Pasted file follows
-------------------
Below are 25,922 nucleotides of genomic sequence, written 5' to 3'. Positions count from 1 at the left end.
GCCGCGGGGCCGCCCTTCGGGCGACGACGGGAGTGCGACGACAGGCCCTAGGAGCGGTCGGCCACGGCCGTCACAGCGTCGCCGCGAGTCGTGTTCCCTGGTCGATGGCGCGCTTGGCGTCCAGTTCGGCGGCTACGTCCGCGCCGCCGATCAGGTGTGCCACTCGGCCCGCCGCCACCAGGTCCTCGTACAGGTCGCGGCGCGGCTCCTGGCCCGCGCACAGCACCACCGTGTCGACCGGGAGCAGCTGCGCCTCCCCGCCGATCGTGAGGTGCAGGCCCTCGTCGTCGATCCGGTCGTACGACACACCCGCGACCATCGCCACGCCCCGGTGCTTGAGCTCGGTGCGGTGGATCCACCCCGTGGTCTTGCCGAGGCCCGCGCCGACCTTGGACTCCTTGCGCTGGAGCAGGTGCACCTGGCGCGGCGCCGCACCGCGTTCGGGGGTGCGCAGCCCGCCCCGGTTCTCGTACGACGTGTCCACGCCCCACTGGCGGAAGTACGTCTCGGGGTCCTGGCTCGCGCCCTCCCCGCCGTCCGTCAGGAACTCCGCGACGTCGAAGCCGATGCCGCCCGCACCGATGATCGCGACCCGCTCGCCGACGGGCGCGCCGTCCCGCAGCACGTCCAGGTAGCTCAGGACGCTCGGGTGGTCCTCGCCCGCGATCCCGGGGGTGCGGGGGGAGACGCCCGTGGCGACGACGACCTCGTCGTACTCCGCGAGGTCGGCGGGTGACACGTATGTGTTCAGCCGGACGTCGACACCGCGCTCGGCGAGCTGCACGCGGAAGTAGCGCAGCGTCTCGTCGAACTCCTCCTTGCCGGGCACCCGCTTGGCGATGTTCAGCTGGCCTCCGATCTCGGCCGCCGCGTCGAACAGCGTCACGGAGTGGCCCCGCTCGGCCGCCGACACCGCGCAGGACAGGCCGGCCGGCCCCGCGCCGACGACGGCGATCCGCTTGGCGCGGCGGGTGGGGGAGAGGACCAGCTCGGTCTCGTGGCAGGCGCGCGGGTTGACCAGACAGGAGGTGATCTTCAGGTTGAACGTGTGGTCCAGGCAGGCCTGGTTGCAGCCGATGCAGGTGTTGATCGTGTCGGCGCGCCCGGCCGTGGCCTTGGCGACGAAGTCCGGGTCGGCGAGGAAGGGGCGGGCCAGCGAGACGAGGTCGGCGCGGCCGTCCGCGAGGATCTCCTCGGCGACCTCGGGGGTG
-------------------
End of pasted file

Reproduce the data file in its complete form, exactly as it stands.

Below are 25,922 nucleotides of genomic sequence, written 5' to 3'. Positions count from 1 at the left end.
GCCGCGGGGCCGCCCTTCGGGCGACGACGGGAGTGCGACGACAGGCCCTAGGAGCGGTCGGCCACGGCCGTCACAGCGTCGCCGCGAGTCGTGTTCCCTGGTCGATGGCGCGCTTGGCGTCCAGTTCGGCGGCTACGTCCGCGCCGCCGATCAGGTGTGCCACTCGGCCCGCCGCCACCAGGTCCTCGTACAGGTCGCGGCGCGGCTCCTGGCCCGCGCACAGCACCACCGTGTCGACCGGGAGCAGCTGCGCCTCCCCGCCGATCGTGAGGTGCAGGCCCTCGTCGTCGATCCGGTCGTACGACACACCCGCGACCATCGCCACGCCCCGGTGCTTGAGCTCGGTGCGGTGGATCCACCCCGTGGTCTTGCCGAGGCCCGCGCCGACCTTGGACTCCTTGCGCTGGAGCAGGTGCACCTGGCGCGGCGCCGCACCGCGTTCGGGGGTGCGCAGCCCGCCCCGGTTCTCGTACGACGTGTCCACGCCCCACTGGCGGAAGTACGTCTCGGGGTCCTGGCTCGCGCCCTCCCCGCCGTCCGTCAGGAACTCCGCGACGTCGAAGCCGATGCCGCCCGCACCGATGATCGCGACCCGCTCGCCGACGGGCGCGCCGTCCCGCAGCACGTCCAGGTAGCTCAGGACGCTCGGGTGGTCCTCGCCCGCGATCCCGGGGGTGCGGGGGGAGACGCCCGTGGCGACGACGACCTCGTCGTACTCCGCGAGGTCGGCGGGTGACACGTATGTGTTCAGCCGGACGTCGACACCGCGCTCGGCGAGCTGCACGCGGAAGTAGCGCAGCGTCTCGTCGAACTCCTCCTTGCCGGGCACCCGCTTGGCGATGTTCAGCTGGCCTCCGATCTCGGCCGCCGCGTCGAACAGCGTCACGGAGTGGCCCCGCTCGGCCGCCGACACCGCGCAGGACAGGCCGGCCGGCCCCGCGCCGACGACGGCGATCCGCTTGGCGCGGCGGGTGGGGGAGAGGACCAGCTCGGTCTCGTGGCAGGCGCGCGGGTTGACCAGACAGGAGGTGATCTTCAGGTTGAACGTGTGGTCCAGGCAGGCCTGGTTGCAGCCGATGCAGGTGTTGATCGTGTCGGCGCGCCCGGCCGTGGCCTTGGCGACGAAGTCCGGGTCGGCGAGGAAGGGGCGGGCCAGCGAGACGAGGTCGGCGCGGCCGTCCGCGAGGATCTCCTCGGCGACCTCGGGGGTG